Fiona Bruce returned to the helm of the BBC News at 10 last night, replacing Hugh Edwards, and fresh in our minds after the previous evenings "documentary" on Cherie Blair.
We started with the increase in interest rates by 0.25% to 5.75% and the potential economic ramifications of this affecting ourselves . This 0.25% interest rate increase will cost mortgage borrowers around £15 per month more, per £100,000 borrowed, and to illustrate this an open wallet was shown with the extra cash removed and sitting alongside. More cash was removed to represent the last two interest rate rises and we were advised that "some believe interest rates will soon reach 6%." No further information was advised as to the who the believers are; that was left to our imagination.
Time for a typical couple. Tonight it was a couple with the surname Parish who were featured. Parish as in birth certificate. Mr Parish said if things got much worse he would have to get a second job, Mrs Parish agreed and they both looked pretty worried. We were told that their payments had recently increased from £391 to £412 and this latest interest rate rise would take their payment up to £477. There is something wrong with the figures quoted though, they don't add up. 0.25% does not equate to a £65 per month increase, that is more like 15%. Lets hope that Mr Parish does not opt for the second career choice favoured by his namesake musicians - Man to Man meets Man Parish. He simply didnt have the physique.
We saw some graphs of interest rates, obviously the line was heading up the way and then we were told that "If rates stay high then affordable housing becomes a problem". We then went to the "battlefields of central England", namely the green belt of Buckinghamshire. Here we heard a local councillor say he didnt want to build on agricultural land when there was plenty available brownfield space. Only 185,000 new houses were built last year and we apparently need 223,000 per year for the next twenty years. However building is being "scuppered by enviromentalists."
I personally do not see the link between high interest rates and affordable housing. Surely, if interest rates remain high then this means higher mortgage payments which in turn means that people cant afford to borrow as much money. Therefore, house prices fall and more people can afford them. Additionally, where are we going to build 4,460,000 houses?
A tragic toddler next who was "unlawfully killed" while in the supervision of a private nursery. She hung herself on the string of a bag. We heard how the nursery, Tiddliewinks, had left her alone for twenty minutes, the legal limit being 10 minutes. We saw her obviously upset parents, her father advised that his childs human rights had been compromised. Images of the child were shown with a backdrop of animated characters, I think from the Disney film Nero. It was a bit disturbing. The interior of a nursery was also shown including a focus on childrens drawings and toys. It is now up to Gloucester police to see what, if any, action will be taken against the proprietors. The nursery has now closed. Charges of scaremongering ?
Time for Terror, an update on the bombings. After the images of the burning car, we turned to Cambridge as it appears that suspects all have links to there. We travelled through historic Cambridge until we reached a kebab shop. One of the suspects used to live above it. Then we saw an Islamic centre. Another suspect used to come here, we were told. The brother of the kebap shop suspect, who is additionally a suspect, used to visit him as well so somehow that proved another link. There were further images of the suspects shown but no actual news whatsoever.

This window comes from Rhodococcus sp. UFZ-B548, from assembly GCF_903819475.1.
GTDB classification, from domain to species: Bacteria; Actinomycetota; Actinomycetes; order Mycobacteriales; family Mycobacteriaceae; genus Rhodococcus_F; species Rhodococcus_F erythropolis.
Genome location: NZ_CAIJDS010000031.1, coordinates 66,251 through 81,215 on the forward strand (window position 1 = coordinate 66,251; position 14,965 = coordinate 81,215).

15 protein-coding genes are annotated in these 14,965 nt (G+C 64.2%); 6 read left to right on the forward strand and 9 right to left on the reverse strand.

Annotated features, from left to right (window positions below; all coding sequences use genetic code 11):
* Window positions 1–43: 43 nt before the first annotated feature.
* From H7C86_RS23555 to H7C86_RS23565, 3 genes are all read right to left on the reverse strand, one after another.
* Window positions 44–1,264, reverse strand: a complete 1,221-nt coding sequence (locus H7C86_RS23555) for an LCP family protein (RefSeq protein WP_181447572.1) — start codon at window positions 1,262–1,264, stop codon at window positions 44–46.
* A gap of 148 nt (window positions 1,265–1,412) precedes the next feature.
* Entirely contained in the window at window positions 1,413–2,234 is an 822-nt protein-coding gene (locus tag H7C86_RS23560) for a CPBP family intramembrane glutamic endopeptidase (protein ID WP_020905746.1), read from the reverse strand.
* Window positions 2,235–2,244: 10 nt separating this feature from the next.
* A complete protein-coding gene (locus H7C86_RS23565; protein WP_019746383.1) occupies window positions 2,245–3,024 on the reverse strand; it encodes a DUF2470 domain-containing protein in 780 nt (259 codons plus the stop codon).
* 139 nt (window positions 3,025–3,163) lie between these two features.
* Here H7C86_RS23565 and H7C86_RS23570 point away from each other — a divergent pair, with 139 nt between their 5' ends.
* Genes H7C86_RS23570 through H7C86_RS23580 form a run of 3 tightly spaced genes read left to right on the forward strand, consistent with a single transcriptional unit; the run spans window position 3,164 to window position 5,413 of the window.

Coming up - The computer that can transform the lives of diabetes sufferers.
Floods first though. Hull again, where 1 in 5 have been affected although to what extent we obviously were not told. Some have no insurance and are looking for the goverment to help bail them out. As such, John Prescott and our flood minister, John Healy have visited the area. We saw a young lady, Jemma who seemed pretty irate. She waved her hands angrily and said "give us the money" in a brusque accent.
Then we saw skips, piled high with flood damaged consumer goods. A family were pictured who are living in their caravan. We were told that the mood was miserable and there are accusations of government "bias against Northerners". We finished with images of some houses, the streets now dry, the waters have receded. The sun was setting and we saw two or three caravans which have been moved in by residents as temporary accomodation. Could this be the first signs of a Brazilian style shanty town, here in the UK ?
Pakistan - Ongoing religious rebellion in a mosque
Nigeria next - a three year old girl has been kidnapped. Quite a long feature, we saw interviews with her teacher and images of her school and the street she was snatched from were displayed.
Student Grants next - We went to Westminster where we were told of the plans to provide more funding to more students.
George Melly, the jazz musician has passed away. He was apparently known for his "hard drinking and squalid digs". We saw an photographic image of him.
The promised feature on diabetes now and we saw a handsome, well spoken young chap called Jeremy who has diabetes. It is not a scientist nor a doctor, who is working on a sensor type device which reads the blood sugar level every fifteen minutes and automatically calculates the required dosage of insulin, but in fact a mathematician. We saw some charts and then we saw Jeremy again, walking to school with a couple of young ladies and a chum, before finishing with some trampoline scenes. Up and down, just like the water and the interest rates.